All batteries age, but some faster than others, with much greater financial consequences. Automotive batteries are the most expensive component in a vehicle, and as they get older their capacity and performance dwindle. However, the speed of this deterioration can be held back if drivers treat their batteries in a particular way. Whether they have done this is not obvious – currently, buyers of used battery electric vehicles are not privy to this information.
Information asymmetry is one of the biggest destroyers of economic value in markets for complex products, and without input from subject matter experts it is difficult, if not impossible, to assess actual quality. Labels, certificates and ratings work well in these markets. Positive and negative signals affect how much we are prepared to pay – whether for a hotel room, restaurant meal or a new cell phone. The used car market is a prime example of such a market. In the absence of information given by signals and labels, used car buyers are in the dark about the true quality of the vehicle, will assume it to be lower and pay correspondingly less.
“Used car programmes and extended warranties are already powerful signals that help address the information asymmetry between buyer and seller. But the battery electric vehicle represents a new challenge for the market,” stated Christof Engelskirchen, Chief Economist at Autovista Group. “We know that how the battery is treated over the 8-10 years of lifetime has a major impact on range and therefore suitability for daily use, but car manufacturers provide no systematic transparency on battery treatment and quality.”
Dr. Matthias Schubert, Executive Vice President Mobility at TÜV Rheinland, added: “Numerous long-term tests have shown that the aging pattern of EV batteries can vary widely amongst individual cases, depending on the user profile. An assessment of the remaining capacity and expected performance lifetime is a decisive precursor to establishing residual value.”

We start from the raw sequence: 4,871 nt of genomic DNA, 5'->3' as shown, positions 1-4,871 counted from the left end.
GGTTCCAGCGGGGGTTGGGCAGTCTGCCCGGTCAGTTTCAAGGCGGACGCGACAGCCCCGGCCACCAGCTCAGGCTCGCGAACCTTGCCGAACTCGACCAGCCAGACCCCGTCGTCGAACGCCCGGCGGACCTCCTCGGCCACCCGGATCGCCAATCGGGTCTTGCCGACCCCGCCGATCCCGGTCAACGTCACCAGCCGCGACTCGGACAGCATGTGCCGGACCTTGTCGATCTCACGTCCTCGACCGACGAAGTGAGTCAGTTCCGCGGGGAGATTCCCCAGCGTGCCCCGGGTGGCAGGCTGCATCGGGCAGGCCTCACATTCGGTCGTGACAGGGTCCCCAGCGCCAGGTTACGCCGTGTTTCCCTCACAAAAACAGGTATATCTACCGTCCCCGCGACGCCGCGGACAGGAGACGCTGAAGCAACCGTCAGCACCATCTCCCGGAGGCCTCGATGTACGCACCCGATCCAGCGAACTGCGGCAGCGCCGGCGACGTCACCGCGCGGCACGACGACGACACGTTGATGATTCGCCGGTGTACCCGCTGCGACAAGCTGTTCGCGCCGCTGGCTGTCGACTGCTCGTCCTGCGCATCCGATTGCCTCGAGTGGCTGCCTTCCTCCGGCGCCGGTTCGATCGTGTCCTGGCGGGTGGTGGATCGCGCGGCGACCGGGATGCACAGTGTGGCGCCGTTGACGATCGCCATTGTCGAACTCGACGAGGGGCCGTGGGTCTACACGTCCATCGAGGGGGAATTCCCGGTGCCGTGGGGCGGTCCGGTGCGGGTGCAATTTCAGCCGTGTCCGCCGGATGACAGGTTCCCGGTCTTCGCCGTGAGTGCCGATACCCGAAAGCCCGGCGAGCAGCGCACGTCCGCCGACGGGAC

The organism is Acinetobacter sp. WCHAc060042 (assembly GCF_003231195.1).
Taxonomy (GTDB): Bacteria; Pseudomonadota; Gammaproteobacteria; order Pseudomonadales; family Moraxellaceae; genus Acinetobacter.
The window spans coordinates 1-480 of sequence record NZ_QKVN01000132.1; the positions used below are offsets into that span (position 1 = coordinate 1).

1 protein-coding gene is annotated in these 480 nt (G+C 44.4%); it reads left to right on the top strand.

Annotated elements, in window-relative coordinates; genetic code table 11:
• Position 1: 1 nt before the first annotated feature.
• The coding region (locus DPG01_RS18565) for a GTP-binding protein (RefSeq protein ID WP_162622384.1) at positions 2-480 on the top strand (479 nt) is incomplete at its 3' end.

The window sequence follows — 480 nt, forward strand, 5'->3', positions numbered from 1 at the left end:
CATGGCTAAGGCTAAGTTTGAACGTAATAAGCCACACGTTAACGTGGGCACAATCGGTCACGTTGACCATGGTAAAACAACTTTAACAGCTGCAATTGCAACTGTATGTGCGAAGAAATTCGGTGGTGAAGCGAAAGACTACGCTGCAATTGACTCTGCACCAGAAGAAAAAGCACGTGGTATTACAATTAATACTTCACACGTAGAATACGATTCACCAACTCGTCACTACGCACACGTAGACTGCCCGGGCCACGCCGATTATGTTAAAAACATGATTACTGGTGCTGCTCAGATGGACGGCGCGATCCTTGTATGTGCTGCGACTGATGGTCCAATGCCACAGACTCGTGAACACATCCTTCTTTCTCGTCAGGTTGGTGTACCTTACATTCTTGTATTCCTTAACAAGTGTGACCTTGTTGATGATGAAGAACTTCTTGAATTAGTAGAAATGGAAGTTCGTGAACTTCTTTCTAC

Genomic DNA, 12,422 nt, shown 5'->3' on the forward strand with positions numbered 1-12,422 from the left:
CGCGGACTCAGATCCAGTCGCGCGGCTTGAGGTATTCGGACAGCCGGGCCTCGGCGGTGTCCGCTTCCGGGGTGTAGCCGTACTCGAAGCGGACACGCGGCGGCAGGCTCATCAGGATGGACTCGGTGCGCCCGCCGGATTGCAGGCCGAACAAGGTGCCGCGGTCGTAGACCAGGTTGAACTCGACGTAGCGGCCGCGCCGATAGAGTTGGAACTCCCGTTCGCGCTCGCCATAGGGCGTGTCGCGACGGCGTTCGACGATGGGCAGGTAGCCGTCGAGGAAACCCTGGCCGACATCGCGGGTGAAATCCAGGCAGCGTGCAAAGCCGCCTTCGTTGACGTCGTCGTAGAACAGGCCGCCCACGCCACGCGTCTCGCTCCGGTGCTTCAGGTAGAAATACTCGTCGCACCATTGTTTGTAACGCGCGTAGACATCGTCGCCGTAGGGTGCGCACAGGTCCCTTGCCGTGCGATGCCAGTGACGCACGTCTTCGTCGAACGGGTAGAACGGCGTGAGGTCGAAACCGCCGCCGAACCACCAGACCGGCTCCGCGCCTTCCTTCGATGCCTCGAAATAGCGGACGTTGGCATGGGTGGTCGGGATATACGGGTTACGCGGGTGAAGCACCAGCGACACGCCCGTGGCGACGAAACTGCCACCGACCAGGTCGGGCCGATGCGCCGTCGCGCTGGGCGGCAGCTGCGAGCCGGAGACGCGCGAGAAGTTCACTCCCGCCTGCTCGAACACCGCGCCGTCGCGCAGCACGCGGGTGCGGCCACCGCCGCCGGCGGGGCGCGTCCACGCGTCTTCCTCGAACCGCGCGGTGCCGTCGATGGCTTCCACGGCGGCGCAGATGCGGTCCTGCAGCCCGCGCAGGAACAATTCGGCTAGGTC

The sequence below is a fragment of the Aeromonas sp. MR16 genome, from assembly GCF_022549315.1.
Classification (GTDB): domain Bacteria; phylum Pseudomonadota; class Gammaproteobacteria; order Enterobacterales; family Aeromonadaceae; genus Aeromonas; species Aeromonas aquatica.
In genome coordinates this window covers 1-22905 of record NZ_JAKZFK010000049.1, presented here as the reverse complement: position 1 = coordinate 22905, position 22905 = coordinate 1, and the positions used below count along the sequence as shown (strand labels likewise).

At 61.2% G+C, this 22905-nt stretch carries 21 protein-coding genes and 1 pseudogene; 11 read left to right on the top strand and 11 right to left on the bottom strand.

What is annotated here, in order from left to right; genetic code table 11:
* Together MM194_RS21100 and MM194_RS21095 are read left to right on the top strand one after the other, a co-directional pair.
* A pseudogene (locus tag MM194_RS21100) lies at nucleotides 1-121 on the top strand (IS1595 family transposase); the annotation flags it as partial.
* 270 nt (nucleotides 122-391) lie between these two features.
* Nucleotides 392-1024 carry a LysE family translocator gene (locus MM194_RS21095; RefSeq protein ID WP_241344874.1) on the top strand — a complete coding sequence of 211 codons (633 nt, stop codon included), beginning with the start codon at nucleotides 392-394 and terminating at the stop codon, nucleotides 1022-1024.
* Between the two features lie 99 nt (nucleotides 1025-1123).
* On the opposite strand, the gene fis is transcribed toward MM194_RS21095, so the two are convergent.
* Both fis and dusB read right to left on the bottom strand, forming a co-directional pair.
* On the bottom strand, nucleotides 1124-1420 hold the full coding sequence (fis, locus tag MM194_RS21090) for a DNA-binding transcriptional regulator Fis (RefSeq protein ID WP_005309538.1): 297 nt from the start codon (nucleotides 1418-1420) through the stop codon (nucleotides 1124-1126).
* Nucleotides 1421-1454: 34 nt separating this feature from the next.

TWAICE provides the technology to evaluate the true remaining quality of a battery based on how it was treated. “We create a digital twin of a battery and simulate the impact of operating conditions, driving style, and charging behaviour,” said Jonas Keil, Senior Battery Engineer at TWAICE. “Many people underestimate the impact of battery treatment. In our scenario, a battery that has been poorly treated will perform worse on range by about 5% at the 3-year point with 45,000 km on the clock – and this gap will only widen as battery quality, once lost, cannot be recovered.”
Autovista Group has simulated that improved and verifiable battery quality, provided in the form of a Battery Health Report, delivers up to €450 higher remarketing results for a three-year-old used C-segment BEV in Germany. “That represents an economic value of €4.5 million for every 10,000 BEV used-car transactions – to the benefit of all stakeholders,” explained Christof.
One challenge remains, according to Lennart Hinrichs, Commercial Director at TWAICE: “What we are working on now is to leverage our battery analytics and establish a battery health report as a standard in the industry.” The full potential of a Battery Health Report can only be realised if information on battery treatment becomes available as a standard data item on every used BEV transaction, like information on age, mileage and equipment.
“We are continuously looking for improved coverage on all the drivers of residual values. Data on battery treatment and quality would be an impactful addition to the data sets we collect when we establish residual values for the BEV,” said Andreas Geilenbrügge, Head of Valuations at Schwacke GmbH, Autovista Group’s German subsidiary.
For more information on how Battery Health Reports can create value to the automotive industry, download a copy of our collaborative whitepaper at go.tuv.com/batteryhealth
TÜV Rheinland stands for safety and quality in almost all areas of business and life. Founded almost 150 years ago, the company is one of the world’s leading testing service providers with more than 21,400 employees and annual revenues of 2.1 billion euros. TÜV Rheinland’s highly qualified experts test technical systems and products around the world, support innovations in technology and business, train people in numerous professions and certify management systems according to international standards. In doing so, the independent experts generate trust in products as well as processes across global value-adding chains and the flow of commodities. Since 2006, TÜV Rheinland has been a member of the United Nations Global Compact to promote sustainability and combat corruption. Website: www.tuv.com
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